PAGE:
When Friday night rolls around in the heartland of America, what better way is there to shake off the workweek than to throw on some boots, grab some friends, and take a ride on down to the mud bog?
Smack-dab in between Pittsburgh, Pennsylvania, and Cleveland, Ohio, lies Yankee Lake. Back in the 1920s, the 55-acre man-made lake was a popular swimming hole and an escape from the sticky Midwestern summer afternoons. The lake has since been drained and the property has hosted everything from motocross races to performances from David Allen Coe and Willie Nelson. Nowadays, 4x4 fans flock to the property on the weekends for line dancing, funnel cakes, and more tug-pad pullin’ and mud whompin’ than you can shake a muddy stick at.
Truck Night at Yankee Lake goes down on select summer weekends and draws thousands of fans from Ohio, West Virginia, Pennsylvania, and the surrounding states. Though Yankee Lake might be drained, it’s still home to enough sticky mud to swallow the bravest of drivers and their rigs. Truck Night participants can wallow in any of the open mud bogs, slog through the three-mile network of woods trails, or throw down for the crowd in the three competition-style mud drags. Heavy equipment is on-site for those who fall victim to the deep slime.
An evening spent churning through mud bogs in a Dentside on tractor tires? That’s our version of a fun Friday night.
At any time during Truck Night, you can also see rigs stretching their legs across the man-made obstacles and rockcrawls, or smoking tires while dueling it out on the tug pad.
Families can enjoy a midway-style array of games and food with ample views of all the boggin’, crawlin’, and pullin’ action. Bigger events at Yankee Lake can include tractor pulls, show-’n’-shine contests, and appearances by the Trucks Gone Wild crew.
We bolted on our mud tires and joined the party on the muddy eastern border of the Buckeye State. Read on for some of the coolest and dirtiest rigs from the show. For more info visit trucknight.com.
Navigating Truck Night at Yankee Lake is as simple as hopping inside the Party Shuttle! Gary Bauer takes busloads of fans over and through Yankee Lake’s mudpits and obstacles in style aboard his mega Ford school bus. The 5.9 liters of Cummins power are dumped into the Rockwell NP200 transfer case before hitting the front Marmon-Herrington axle and the Rockwell in the rear. Keeping the Party Shuttle on top of the gunk is a set of 48-inch flotation tires.
We caught Rick Costic and his Toyota mud racer before he had a chance to get on the trails. The truck has a frame from a ’94, the bed from an ’86, the cab of a ’95 and the front clip is anyone’s guess. Later on, we got a chance to see and hear the turbo Chevy 350 let all the horses loose on the trails, and eventually get tamed by a mudpit.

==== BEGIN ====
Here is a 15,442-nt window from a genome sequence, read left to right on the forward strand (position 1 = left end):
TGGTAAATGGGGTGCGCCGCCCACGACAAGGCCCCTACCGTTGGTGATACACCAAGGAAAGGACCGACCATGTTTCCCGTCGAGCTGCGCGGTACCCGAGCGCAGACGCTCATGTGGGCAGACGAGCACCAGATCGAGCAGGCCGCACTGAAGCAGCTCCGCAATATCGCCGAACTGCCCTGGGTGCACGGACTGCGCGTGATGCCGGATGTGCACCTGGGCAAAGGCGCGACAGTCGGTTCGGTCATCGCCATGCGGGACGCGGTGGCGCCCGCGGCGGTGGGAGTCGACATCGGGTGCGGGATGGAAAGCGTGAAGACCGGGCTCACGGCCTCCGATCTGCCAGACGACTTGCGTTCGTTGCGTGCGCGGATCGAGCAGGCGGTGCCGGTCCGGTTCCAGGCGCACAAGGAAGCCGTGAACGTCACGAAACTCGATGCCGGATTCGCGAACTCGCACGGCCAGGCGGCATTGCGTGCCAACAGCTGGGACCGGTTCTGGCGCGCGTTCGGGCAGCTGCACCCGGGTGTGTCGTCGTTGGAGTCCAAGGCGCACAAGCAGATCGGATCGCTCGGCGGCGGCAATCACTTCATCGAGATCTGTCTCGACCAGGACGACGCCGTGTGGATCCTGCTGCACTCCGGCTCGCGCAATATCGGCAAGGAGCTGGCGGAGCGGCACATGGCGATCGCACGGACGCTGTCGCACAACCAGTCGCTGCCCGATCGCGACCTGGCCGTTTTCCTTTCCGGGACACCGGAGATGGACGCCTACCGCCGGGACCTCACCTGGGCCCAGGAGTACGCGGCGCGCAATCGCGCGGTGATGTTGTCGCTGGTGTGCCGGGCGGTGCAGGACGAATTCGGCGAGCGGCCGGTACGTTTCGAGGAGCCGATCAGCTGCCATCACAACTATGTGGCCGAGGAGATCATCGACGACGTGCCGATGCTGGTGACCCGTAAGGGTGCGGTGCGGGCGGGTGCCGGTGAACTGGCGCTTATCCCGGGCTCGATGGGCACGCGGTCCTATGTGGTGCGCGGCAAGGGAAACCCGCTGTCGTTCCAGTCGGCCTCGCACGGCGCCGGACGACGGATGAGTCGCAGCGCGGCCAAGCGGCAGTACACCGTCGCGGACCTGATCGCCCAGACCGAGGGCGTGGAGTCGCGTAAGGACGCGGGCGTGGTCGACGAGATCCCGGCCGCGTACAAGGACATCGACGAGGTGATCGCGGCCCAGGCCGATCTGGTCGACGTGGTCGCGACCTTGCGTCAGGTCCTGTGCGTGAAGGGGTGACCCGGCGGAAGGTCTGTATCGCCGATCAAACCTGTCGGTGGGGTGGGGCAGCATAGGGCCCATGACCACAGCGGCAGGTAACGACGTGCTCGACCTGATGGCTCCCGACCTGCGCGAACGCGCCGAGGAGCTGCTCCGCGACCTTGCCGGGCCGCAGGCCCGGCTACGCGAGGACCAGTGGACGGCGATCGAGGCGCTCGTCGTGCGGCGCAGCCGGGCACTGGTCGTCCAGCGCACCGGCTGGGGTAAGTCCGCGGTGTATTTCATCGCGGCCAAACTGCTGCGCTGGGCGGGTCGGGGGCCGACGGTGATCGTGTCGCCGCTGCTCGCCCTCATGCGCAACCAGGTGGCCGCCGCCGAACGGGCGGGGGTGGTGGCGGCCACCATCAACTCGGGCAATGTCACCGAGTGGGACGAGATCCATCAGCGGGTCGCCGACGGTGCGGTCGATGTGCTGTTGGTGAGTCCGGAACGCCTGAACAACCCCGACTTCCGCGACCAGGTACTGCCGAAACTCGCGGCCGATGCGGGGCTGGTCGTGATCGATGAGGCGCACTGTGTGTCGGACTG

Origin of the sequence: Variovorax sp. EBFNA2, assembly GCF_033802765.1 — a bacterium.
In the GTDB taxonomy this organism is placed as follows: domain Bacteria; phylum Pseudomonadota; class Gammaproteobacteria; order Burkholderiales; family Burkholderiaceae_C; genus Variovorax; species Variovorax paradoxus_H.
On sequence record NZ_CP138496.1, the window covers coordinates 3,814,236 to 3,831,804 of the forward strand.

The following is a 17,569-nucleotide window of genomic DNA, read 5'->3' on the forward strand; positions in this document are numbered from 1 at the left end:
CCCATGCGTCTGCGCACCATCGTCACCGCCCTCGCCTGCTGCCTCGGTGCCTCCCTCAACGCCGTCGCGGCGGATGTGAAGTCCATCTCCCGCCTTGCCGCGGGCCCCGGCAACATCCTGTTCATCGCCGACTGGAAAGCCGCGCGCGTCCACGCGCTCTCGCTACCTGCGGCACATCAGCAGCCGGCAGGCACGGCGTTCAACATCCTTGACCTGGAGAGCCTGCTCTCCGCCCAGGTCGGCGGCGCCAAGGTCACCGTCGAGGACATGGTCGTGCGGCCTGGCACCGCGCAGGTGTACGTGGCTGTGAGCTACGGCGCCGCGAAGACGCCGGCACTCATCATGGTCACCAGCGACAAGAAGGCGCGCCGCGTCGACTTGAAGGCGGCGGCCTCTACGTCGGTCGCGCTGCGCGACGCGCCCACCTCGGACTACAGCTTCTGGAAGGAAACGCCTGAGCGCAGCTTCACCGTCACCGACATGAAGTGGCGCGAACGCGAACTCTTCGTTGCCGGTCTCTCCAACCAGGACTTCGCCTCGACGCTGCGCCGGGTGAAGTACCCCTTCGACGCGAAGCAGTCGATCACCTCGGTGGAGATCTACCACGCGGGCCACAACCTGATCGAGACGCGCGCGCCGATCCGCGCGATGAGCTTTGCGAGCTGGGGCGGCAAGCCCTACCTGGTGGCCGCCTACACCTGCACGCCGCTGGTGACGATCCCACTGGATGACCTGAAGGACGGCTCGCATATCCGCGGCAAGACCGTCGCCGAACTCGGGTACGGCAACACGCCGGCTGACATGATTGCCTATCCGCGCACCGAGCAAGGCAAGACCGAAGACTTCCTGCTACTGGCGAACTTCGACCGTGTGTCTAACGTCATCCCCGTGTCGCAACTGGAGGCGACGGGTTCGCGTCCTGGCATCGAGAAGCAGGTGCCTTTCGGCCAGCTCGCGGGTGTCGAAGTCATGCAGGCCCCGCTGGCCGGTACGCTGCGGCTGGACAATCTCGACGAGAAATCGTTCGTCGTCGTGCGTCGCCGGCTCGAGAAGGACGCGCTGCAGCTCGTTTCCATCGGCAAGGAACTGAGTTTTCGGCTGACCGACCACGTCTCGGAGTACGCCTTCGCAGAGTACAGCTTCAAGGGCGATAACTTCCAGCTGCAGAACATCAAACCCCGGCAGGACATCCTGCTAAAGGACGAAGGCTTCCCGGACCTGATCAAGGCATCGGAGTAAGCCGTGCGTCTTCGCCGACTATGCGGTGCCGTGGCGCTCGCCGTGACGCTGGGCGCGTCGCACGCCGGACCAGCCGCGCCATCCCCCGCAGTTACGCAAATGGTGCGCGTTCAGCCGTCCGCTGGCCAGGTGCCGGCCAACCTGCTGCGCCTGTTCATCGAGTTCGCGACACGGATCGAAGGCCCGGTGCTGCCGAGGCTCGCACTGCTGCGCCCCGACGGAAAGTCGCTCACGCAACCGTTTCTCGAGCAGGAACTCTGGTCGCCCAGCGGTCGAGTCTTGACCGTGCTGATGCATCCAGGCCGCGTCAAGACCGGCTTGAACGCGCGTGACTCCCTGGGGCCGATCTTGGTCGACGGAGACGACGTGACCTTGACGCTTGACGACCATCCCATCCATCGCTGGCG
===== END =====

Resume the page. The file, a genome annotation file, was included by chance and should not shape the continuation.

Though this F-250 looks good from the front, it suffered some trail damage in the form of a failed U-joint. Luckily the owner stopped before the ’shaft started wreaking havoc on the truck’s underside.
At the tug pad, it was the classic battle of Ford against Dodge. After the tire smoke settled, the Ford emerged victorious.
Meet Lt. Dan—Dan Blazowich’s mud truck. The zombie-themed rig is jacked up 12 inches to make room for the 43-inch Super Swampers, while the Dana 60 frontend and GM 14-bolt rear get the big-block V-8’s power straight to the mud.
Not only does Dwayne Farrington bring his ’71 deuce-and-a-half to the swampin’ pits at Yankee Lake, but he daily-drives the rig and has even used it to get around Erie, Pennsylvania, when the roads were flooded.
After some bodywork and 44-inch Ground Hawgs, this ’79 Scout II was more than ready to tear through the mud.
What initially looked like a short bus stuck in the mud was actually hiding much more underneath the bench seats and yellow paint. First off, it wasn’t stuck—the 7.3L Powerstroke diesel kept the 39.5-inch Boggers turning and hungry for mud, and the 13,500-pound Superwinch remained untouched. The bus began life as a stock people-hauler, but with the addition of a Dana 50 in the front, a Sterling 10.5-inch axle in the rear, an 8-inch frame extension, the transmission from a ’97 Ford F-250 Super Duty, and a transfer case from a ’92 Bronco, it was ready to bog.
This second-gen GMC with Rockwell axles and monster truck rubbers made quick work of the mud drags.
The story of Carl and Abby’s 2WD ’90 Ford F-150 Lariat began in a barn. The truck was rebuilt and reborn for the mud, receiving a 429 Cobra Jet engine, C6 transmission, a divorced transfer case, Dana 60 in the front, a rear Dana 70, Rancho shocks at all corners, and airbags capable of lifting the rig 18 inches. The welded rear differential keeps the 44-inch Ground Hawgs plowing through the ’pits while the bed-mounted radiator stays clear of flying goo.